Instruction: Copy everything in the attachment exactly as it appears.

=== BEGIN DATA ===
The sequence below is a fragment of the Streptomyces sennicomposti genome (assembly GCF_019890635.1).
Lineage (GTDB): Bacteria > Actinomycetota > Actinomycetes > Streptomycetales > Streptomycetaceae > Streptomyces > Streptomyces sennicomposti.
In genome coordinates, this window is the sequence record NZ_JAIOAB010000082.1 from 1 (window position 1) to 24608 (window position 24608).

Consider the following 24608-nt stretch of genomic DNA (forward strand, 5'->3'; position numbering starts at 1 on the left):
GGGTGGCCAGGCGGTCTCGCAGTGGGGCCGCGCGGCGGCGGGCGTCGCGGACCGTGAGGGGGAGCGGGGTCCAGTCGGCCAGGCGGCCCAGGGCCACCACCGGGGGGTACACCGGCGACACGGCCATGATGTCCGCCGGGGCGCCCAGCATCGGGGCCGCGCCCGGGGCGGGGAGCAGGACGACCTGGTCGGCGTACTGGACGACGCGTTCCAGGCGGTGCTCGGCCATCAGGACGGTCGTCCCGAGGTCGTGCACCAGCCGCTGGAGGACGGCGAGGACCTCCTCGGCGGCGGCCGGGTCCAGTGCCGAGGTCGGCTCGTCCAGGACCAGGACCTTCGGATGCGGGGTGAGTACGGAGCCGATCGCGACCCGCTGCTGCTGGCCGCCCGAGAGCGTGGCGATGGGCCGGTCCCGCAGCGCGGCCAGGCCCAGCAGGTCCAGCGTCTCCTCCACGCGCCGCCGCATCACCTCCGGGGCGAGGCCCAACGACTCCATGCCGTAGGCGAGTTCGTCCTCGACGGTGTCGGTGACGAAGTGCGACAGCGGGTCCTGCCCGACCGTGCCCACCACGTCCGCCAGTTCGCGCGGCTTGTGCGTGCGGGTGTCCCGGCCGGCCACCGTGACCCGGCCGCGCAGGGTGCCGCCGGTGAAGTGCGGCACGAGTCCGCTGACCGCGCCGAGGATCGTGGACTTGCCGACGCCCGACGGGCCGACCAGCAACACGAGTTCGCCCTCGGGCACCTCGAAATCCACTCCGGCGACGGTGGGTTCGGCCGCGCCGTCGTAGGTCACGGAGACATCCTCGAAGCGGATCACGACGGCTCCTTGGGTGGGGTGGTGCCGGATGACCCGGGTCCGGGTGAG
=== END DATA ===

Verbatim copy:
The sequence below is a fragment of the Streptomyces sennicomposti genome (assembly GCF_019890635.1).
Lineage (GTDB): Bacteria > Actinomycetota > Actinomycetes > Streptomycetales > Streptomycetaceae > Streptomyces > Streptomyces sennicomposti.
In genome coordinates, this window is the sequence record NZ_JAIOAB010000082.1 from 1 (window position 1) to 24608 (window position 24608).

Consider the following 24608-nt stretch of genomic DNA (forward strand, 5'->3'; position numbering starts at 1 on the left):
GGGTGGCCAGGCGGTCTCGCAGTGGGGCCGCGCGGCGGCGGGCGTCGCGGACCGTGAGGGGGAGCGGGGTCCAGTCGGCCAGGCGGCCCAGGGCCACCACCGGGGGGTACACCGGCGACACGGCCATGATGTCCGCCGGGGCGCCCAGCATCGGGGCCGCGCCCGGGGCGGGGAGCAGGACGACCTGGTCGGCGTACTGGACGACGCGTTCCAGGCGGTGCTCGGCCATCAGGACGGTCGTCCCGAGGTCGTGCACCAGCCGCTGGAGGACGGCGAGGACCTCCTCGGCGGCGGCCGGGTCCAGTGCCGAGGTCGGCTCGTCCAGGACCAGGACCTTCGGATGCGGGGTGAGTACGGAGCCGATCGCGACCCGCTGCTGCTGGCCGCCCGAGAGCGTGGCGATGGGCCGGTCCCGCAGCGCGGCCAGGCCCAGCAGGTCCAGCGTCTCCTCCACGCGCCGCCGCATCACCTCCGGGGCGAGGCCCAACGACTCCATGCCGTAGGCGAGTTCGTCCTCGACGGTGTCGGTGACGAAGTGCGACAGCGGGTCCTGCCCGACCGTGCCCACCACGTCCGCCAGTTCGCGCGGCTTGTGCGTGCGGGTGTCCCGGCCGGCCACCGTGACCCGGCCGCGCAGGGTGCCGCCGGTGAAGTGCGGCACGAGTCCGCTGACCGCGCCGAGGATCGTGGACTTGCCGACGCCCGACGGGCCGACCAGCAACACGAGTTCGCCCTCGGGCACCTCGAAATCCACTCCGGCGACGGTGGGTTCGGCCGCGCCGTCGTAGGTCACGGAGACATCCTCGAAGCGGATCACGACGGCTCCTTGGGTGGGGTGGTGCCGGATGACCCGGGTCCGGGTGAG